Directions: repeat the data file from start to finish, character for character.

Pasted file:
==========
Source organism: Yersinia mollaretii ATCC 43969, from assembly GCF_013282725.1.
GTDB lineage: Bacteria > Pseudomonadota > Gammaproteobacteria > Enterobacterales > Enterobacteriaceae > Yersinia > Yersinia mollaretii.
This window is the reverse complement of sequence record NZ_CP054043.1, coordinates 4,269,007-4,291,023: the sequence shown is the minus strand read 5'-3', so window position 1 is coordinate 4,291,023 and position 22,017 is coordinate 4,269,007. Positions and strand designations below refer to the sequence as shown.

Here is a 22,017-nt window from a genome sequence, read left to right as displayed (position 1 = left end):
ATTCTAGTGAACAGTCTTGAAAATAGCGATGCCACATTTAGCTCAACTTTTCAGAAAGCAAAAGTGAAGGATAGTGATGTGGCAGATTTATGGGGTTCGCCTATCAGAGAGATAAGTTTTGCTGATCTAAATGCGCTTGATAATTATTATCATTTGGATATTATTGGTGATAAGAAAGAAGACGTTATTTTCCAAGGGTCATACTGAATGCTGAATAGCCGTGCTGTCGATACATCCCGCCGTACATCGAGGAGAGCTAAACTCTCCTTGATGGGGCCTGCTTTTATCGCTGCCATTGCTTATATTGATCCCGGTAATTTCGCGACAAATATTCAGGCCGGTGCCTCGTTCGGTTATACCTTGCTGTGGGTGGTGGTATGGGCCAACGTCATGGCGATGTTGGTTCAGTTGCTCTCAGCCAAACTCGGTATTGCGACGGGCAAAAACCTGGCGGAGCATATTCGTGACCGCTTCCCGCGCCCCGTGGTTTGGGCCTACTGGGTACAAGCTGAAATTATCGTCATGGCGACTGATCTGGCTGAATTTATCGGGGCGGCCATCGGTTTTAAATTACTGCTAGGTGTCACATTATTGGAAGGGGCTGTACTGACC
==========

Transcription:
Source organism: Yersinia mollaretii ATCC 43969, from assembly GCF_013282725.1.
GTDB lineage: Bacteria > Pseudomonadota > Gammaproteobacteria > Enterobacterales > Enterobacteriaceae > Yersinia > Yersinia mollaretii.
This window is the reverse complement of sequence record NZ_CP054043.1, coordinates 4,269,007-4,291,023: the sequence shown is the minus strand read 5'-3', so window position 1 is coordinate 4,291,023 and position 22,017 is coordinate 4,269,007. Positions and strand designations below refer to the sequence as shown.

Here is a 22,017-nt window from a genome sequence, read left to right as displayed (position 1 = left end):
ATTCTAGTGAACAGTCTTGAAAATAGCGATGCCACATTTAGCTCAACTTTTCAGAAAGCAAAAGTGAAGGATAGTGATGTGGCAGATTTATGGGGTTCGCCTATCAGAGAGATAAGTTTTGCTGATCTAAATGCGCTTGATAATTATTATCATTTGGATATTATTGGTGATAAGAAAGAAGACGTTATTTTCCAAGGGTCATACTGAATGCTGAATAGCCGTGCTGTCGATACATCCCGCCGTACATCGAGGAGAGCTAAACTCTCCTTGATGGGGCCTGCTTTTATCGCTGCCATTGCTTATATTGATCCCGGTAATTTCGCGACAAATATTCAGGCCGGTGCCTCGTTCGGTTATACCTTGCTGTGGGTGGTGGTATGGGCCAACGTCATGGCGATGTTGGTTCAGTTGCTCTCAGCCAAACTCGGTATTGCGACGGGCAAAAACCTGGCGGAGCATATTCGTGACCGCTTCCCGCGCCCCGTGGTTTGGGCCTACTGGGTACAAGCTGAAATTATCGTCATGGCGACTGATCTGGCTGAATTTATCGGGGCGGCCATCGGTTTTAAATTACTGCTAGGTGTCACATTATTGGAAGGGGCTGTACTGACC